Coots’ nests along Dutch canals are repositories of plastic waste and some of the inhabitants are even partial to artificial floral decorations, researchers from the Naturalis Biodiversity Center have found.
While coots are not the only birds to use waste materials to build their nests, it is the first time the use of plastic plants has been recorded. The components of some 12 coot nests in the canals of Leiden were analysed and three of them contained plastic plants – asparagus fern, carnation and ficus.
‘Fake plants have been designed to look like the real thing. The next thing you know they appear in the coot nests. The one time a city bird finds something natural, it turns out to plastic after all,’ head researcher Auke-Florian Hiemstra told the NRC.
Hiemstra is one of the coordinators of the Platic Spotter project which relies on volunteers to fish out and categorise plastic waste in Leiden. ‘The funny thing is that we very rarely spot fake plastic plants in the canals but coots have no trouble at all,’ he said.
The contents of coots’ nests is another, larger scale project of Hiemstra’s. Thousands of people across the country report what they see in the nests to designated website meerkoetnest.nl.
‘Every year once the breeding season is over I collect a number of those nests,’ Hiemstra said. ‘I put them in the freezer for a bit to get rid of parasites. Then I got them on my table to dissect them and saw some green bits sticking out and thought, how is it possible that plant material has survived?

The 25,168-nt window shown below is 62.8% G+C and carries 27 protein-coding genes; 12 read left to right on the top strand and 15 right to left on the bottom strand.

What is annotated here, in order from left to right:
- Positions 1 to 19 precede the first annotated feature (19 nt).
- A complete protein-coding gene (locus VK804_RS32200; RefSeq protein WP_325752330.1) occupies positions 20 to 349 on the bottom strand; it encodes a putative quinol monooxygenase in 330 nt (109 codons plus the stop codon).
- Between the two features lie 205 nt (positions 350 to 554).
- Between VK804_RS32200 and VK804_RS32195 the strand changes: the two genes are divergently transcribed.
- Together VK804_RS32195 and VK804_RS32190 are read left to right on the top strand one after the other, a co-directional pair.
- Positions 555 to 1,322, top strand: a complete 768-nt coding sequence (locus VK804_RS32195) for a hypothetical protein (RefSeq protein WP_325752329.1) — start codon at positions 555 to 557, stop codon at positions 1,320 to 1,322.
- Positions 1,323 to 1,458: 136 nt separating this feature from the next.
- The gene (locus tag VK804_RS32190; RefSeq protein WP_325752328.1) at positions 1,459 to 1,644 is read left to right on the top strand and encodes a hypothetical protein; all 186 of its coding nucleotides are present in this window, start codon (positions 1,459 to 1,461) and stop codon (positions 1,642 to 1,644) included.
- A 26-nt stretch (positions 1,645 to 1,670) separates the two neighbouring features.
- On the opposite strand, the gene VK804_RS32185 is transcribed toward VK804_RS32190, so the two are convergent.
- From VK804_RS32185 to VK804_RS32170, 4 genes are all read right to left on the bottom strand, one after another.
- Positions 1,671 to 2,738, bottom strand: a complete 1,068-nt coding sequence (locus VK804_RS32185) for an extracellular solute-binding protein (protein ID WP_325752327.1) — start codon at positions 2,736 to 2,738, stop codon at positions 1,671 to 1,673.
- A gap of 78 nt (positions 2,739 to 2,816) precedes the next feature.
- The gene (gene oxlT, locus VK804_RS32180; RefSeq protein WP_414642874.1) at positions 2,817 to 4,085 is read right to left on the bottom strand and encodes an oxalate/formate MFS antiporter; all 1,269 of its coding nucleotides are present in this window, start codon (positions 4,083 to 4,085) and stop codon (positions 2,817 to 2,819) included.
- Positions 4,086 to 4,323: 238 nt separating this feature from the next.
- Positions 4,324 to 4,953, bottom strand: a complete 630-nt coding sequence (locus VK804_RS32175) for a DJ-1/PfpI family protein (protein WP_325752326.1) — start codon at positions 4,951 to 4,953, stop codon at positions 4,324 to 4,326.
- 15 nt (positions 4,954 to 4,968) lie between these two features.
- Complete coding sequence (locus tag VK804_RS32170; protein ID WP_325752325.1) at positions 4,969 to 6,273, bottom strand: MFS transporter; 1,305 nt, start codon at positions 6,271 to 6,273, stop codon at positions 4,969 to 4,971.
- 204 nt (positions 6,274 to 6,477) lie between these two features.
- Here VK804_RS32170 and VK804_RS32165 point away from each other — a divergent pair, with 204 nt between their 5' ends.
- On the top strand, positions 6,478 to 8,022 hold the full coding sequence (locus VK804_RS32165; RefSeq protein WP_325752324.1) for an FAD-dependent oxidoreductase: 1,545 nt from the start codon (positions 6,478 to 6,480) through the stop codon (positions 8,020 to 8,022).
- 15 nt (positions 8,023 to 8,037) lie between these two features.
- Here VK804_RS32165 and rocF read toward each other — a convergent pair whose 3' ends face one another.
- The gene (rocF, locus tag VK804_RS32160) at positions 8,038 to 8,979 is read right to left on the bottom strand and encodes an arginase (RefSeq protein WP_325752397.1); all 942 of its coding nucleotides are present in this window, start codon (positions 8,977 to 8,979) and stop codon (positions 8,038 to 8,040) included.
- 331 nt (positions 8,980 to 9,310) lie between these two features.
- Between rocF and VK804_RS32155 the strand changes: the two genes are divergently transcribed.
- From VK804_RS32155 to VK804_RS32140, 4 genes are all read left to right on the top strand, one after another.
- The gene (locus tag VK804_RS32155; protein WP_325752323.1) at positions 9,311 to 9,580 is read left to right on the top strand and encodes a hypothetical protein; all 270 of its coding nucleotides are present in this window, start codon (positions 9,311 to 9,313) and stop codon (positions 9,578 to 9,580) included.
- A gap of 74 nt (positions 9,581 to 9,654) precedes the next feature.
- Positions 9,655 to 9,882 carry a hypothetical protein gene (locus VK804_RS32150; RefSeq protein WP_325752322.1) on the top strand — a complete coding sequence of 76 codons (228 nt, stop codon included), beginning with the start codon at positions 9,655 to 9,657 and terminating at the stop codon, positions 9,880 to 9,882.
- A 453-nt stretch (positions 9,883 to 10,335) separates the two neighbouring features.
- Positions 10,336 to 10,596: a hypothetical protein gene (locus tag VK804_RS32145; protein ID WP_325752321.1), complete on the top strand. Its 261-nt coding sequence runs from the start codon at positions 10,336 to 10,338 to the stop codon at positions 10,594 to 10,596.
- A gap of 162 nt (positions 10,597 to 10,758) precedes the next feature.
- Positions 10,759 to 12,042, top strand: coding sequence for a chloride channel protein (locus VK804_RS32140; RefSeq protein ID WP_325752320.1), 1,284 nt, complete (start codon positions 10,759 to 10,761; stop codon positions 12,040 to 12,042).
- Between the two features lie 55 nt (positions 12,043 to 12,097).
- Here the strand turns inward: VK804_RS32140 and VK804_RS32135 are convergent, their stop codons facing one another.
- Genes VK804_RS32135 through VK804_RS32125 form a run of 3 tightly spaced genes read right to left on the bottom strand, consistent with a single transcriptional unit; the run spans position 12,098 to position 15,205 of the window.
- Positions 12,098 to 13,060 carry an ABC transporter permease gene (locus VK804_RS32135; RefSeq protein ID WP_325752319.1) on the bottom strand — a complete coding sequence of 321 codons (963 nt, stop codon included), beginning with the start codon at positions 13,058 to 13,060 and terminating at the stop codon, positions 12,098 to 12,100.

When Hiemstra found not one but three nests with fake plants he thought it worthwhile to answer scientific journal Behaviour’s call to report observations worth sharing.
‘It’s a sad phenomenon and a fascinating one at the same time,’ he said. ‘Not a lot of plants grow in the canals for coots to make their nest and here they are opting for a material made to look like plants,’
It’s not clear whether the coots know the plants are fakes, Hiemstra said. ‘There are people who have been watering fake plants for years without having a clue. Fake plants are now made to look even more real, with flaws and brown bits. As a biologist the craziness of that world interests me.’
The three fake plants are now part of the Naturalis collection. ‘Not just as a joke but as objects that have a special story to tell,’ he said.
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